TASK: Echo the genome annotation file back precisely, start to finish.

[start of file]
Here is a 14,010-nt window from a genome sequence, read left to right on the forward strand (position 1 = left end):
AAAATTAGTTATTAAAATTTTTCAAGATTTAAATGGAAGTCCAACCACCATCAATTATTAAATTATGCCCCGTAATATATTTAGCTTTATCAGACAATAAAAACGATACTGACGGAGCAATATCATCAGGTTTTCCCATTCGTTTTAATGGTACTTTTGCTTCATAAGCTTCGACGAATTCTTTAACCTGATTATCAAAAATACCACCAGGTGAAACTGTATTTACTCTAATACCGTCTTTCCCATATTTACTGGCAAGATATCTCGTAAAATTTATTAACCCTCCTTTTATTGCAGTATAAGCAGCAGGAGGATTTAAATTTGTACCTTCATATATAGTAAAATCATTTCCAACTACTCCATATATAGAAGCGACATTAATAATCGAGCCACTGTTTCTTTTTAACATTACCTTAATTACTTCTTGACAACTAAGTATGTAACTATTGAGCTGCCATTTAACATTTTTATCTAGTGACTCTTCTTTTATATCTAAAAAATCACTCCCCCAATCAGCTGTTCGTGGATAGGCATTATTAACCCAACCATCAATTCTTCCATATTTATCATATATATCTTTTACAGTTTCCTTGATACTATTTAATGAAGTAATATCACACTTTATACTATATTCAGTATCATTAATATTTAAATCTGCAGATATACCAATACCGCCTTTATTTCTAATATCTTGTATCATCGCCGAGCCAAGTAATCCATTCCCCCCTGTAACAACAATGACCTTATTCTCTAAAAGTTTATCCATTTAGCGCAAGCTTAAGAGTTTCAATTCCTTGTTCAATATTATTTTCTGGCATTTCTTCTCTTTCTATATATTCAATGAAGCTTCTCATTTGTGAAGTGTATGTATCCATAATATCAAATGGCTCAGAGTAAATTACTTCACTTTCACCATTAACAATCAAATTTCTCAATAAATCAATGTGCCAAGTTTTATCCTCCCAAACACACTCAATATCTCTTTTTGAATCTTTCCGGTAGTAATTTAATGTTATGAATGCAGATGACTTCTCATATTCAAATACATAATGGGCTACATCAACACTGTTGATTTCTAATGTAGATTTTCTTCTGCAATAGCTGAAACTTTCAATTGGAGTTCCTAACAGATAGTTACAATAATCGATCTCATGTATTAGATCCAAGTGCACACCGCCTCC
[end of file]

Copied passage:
Here is a 14,010-nt window from a genome sequence, read left to right on the forward strand (position 1 = left end):
AAAATTAGTTATTAAAATTTTTCAAGATTTAAATGGAAGTCCAACCACCATCAATTATTAAATTATGCCCCGTAATATATTTAGCTTTATCAGACAATAAAAACGATACTGACGGAGCAATATCATCAGGTTTTCCCATTCGTTTTAATGGTACTTTTGCTTCATAAGCTTCGACGAATTCTTTAACCTGATTATCAAAAATACCACCAGGTGAAACTGTATTTACTCTAATACCGTCTTTCCCATATTTACTGGCAAGATATCTCGTAAAATTTATTAACCCTCCTTTTATTGCAGTATAAGCAGCAGGAGGATTTAAATTTGTACCTTCATATATAGTAAAATCATTTCCAACTACTCCATATATAGAAGCGACATTAATAATCGAGCCACTGTTTCTTTTTAACATTACCTTAATTACTTCTTGACAACTAAGTATGTAACTATTGAGCTGCCATTTAACATTTTTATCTAGTGACTCTTCTTTTATATCTAAAAAATCACTCCCCCAATCAGCTGTTCGTGGATAGGCATTATTAACCCAACCATCAATTCTTCCATATTTATCATATATATCTTTTACAGTTTCCTTGATACTATTTAATGAAGTAATATCACACTTTATACTATATTCAGTATCATTAATATTTAAATCTGCAGATATACCAATACCGCCTTTATTTCTAATATCTTGTATCATCGCCGAGCCAAGTAATCCATTCCCCCCTGTAACAACAATGACCTTATTCTCTAAAAGTTTATCCATTTAGCGCAAGCTTAAGAGTTTCAATTCCTTGTTCAATATTATTTTCTGGCATTTCTTCTCTTTCTATATATTCAATGAAGCTTCTCATTTGTGAAGTGTATGTATCCATAATATCAAATGGCTCAGAGTAAATTACTTCACTTTCACCATTAACAATCAAATTTCTCAATAAATCAATGTGCCAAGTTTTATCCTCCCAAACACACTCAATATCTCTTTTTGAATCTTTCCGGTAGTAATTTAATGTTATGAATGCAGATGACTTCTCATATTCAAATACATAATGGGCTACATCAACACTGTTGATTTCTAATGTAGATTTTCTTCTGCAATAGCTGAAACTTTCAATTGGAGTTCCTAACAGATAGTTACAATAATCGATCTCATGTATTAGATCCAAGTGCACACCGCCTCC